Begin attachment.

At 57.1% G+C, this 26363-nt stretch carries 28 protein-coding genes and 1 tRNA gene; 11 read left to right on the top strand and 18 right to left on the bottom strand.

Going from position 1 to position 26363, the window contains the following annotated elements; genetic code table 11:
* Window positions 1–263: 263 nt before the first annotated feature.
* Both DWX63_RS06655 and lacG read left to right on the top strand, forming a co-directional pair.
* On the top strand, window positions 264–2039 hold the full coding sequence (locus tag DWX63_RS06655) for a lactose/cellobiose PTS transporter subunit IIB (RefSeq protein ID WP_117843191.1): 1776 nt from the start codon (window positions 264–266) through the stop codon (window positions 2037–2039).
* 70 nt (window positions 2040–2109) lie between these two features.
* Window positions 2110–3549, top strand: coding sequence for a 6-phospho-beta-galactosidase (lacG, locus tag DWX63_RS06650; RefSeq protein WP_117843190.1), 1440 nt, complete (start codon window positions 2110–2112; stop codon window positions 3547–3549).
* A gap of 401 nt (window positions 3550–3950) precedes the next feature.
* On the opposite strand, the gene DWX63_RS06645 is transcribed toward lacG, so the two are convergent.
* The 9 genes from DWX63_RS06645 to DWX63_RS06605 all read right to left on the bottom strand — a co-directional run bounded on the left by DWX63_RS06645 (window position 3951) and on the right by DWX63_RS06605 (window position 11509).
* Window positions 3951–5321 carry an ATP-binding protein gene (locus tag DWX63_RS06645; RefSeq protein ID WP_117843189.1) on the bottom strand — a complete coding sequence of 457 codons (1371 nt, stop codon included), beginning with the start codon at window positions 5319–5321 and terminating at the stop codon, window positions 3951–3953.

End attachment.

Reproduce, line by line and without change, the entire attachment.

At 57.1% G+C, this 26363-nt stretch carries 28 protein-coding genes and 1 tRNA gene; 11 read left to right on the top strand and 18 right to left on the bottom strand.

Going from position 1 to position 26363, the window contains the following annotated elements; genetic code table 11:
* Window positions 1–263: 263 nt before the first annotated feature.
* Both DWX63_RS06655 and lacG read left to right on the top strand, forming a co-directional pair.
* On the top strand, window positions 264–2039 hold the full coding sequence (locus tag DWX63_RS06655) for a lactose/cellobiose PTS transporter subunit IIB (RefSeq protein ID WP_117843191.1): 1776 nt from the start codon (window positions 264–266) through the stop codon (window positions 2037–2039).
* 70 nt (window positions 2040–2109) lie between these two features.
* Window positions 2110–3549, top strand: coding sequence for a 6-phospho-beta-galactosidase (lacG, locus tag DWX63_RS06650; RefSeq protein WP_117843190.1), 1440 nt, complete (start codon window positions 2110–2112; stop codon window positions 3547–3549).
* A gap of 401 nt (window positions 3550–3950) precedes the next feature.
* On the opposite strand, the gene DWX63_RS06645 is transcribed toward lacG, so the two are convergent.
* The 9 genes from DWX63_RS06645 to DWX63_RS06605 all read right to left on the bottom strand — a co-directional run bounded on the left by DWX63_RS06645 (window position 3951) and on the right by DWX63_RS06605 (window position 11509).
* Window positions 3951–5321 carry an ATP-binding protein gene (locus tag DWX63_RS06645; RefSeq protein ID WP_117843189.1) on the bottom strand — a complete coding sequence of 457 codons (1371 nt, stop codon included), beginning with the start codon at window positions 5319–5321 and terminating at the stop codon, window positions 3951–3953.